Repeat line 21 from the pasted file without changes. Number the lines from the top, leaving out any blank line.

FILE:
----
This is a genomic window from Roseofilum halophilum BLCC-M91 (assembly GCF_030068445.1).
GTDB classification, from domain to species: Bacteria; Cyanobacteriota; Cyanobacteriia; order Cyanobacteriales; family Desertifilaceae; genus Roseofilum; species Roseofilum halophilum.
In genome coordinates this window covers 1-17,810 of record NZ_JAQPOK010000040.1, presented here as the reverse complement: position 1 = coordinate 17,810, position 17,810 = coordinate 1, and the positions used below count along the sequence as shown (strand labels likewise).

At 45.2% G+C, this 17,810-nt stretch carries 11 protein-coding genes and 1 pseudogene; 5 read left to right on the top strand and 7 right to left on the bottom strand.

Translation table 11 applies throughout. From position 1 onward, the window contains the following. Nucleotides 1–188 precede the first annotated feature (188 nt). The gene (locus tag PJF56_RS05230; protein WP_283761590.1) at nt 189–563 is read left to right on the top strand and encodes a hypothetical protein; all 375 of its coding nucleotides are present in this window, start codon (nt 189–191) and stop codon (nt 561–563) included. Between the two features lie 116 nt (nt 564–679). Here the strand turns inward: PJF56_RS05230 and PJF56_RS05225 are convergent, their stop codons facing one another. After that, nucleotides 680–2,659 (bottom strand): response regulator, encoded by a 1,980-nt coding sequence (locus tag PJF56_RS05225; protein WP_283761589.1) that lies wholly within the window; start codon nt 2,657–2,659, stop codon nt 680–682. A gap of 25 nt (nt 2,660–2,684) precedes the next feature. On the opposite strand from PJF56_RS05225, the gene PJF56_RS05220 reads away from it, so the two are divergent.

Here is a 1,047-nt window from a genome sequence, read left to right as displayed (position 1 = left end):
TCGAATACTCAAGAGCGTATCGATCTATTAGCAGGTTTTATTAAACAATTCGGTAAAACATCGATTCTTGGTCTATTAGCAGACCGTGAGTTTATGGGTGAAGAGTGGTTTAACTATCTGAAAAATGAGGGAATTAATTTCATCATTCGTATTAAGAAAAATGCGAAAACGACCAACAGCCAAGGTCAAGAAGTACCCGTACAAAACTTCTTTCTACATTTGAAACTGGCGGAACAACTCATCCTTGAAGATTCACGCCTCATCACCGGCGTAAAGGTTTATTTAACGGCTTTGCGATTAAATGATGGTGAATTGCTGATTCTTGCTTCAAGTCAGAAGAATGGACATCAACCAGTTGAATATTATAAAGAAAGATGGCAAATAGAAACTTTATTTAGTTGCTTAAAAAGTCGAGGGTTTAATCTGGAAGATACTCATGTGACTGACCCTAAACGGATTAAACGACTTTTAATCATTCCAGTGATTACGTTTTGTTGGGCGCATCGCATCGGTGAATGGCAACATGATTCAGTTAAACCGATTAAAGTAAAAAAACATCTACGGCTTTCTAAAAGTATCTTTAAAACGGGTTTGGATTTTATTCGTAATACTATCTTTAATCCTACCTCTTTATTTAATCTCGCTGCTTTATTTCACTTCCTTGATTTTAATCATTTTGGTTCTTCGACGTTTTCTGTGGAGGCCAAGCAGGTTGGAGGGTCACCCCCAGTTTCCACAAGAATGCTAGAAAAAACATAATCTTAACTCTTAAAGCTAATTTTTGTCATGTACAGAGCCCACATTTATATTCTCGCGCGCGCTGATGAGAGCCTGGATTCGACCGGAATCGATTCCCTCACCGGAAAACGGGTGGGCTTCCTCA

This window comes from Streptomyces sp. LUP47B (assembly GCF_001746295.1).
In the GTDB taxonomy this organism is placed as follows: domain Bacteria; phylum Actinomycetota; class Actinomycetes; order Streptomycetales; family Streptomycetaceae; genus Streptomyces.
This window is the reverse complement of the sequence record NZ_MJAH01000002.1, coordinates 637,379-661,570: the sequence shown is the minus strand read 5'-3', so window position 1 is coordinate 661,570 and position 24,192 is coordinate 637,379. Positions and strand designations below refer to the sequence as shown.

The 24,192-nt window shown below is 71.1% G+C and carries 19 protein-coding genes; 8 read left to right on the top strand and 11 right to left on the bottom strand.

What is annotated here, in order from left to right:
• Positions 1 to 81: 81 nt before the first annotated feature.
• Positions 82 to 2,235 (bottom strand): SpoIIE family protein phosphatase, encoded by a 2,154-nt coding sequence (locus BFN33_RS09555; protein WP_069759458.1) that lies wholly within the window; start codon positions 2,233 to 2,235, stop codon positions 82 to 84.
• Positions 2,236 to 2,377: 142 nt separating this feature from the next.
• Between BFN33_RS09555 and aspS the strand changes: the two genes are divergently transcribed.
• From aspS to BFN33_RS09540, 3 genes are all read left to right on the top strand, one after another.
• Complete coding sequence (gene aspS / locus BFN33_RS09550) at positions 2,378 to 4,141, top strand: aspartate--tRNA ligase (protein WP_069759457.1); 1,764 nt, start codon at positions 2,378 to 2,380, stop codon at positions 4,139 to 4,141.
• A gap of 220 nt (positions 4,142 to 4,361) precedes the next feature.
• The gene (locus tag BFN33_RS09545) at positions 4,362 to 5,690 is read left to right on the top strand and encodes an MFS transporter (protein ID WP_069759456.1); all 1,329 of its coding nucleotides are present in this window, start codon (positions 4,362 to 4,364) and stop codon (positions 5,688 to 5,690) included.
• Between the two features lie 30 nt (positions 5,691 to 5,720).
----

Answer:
• Between the two features lie 30 nt (positions 5,691 to 5,720).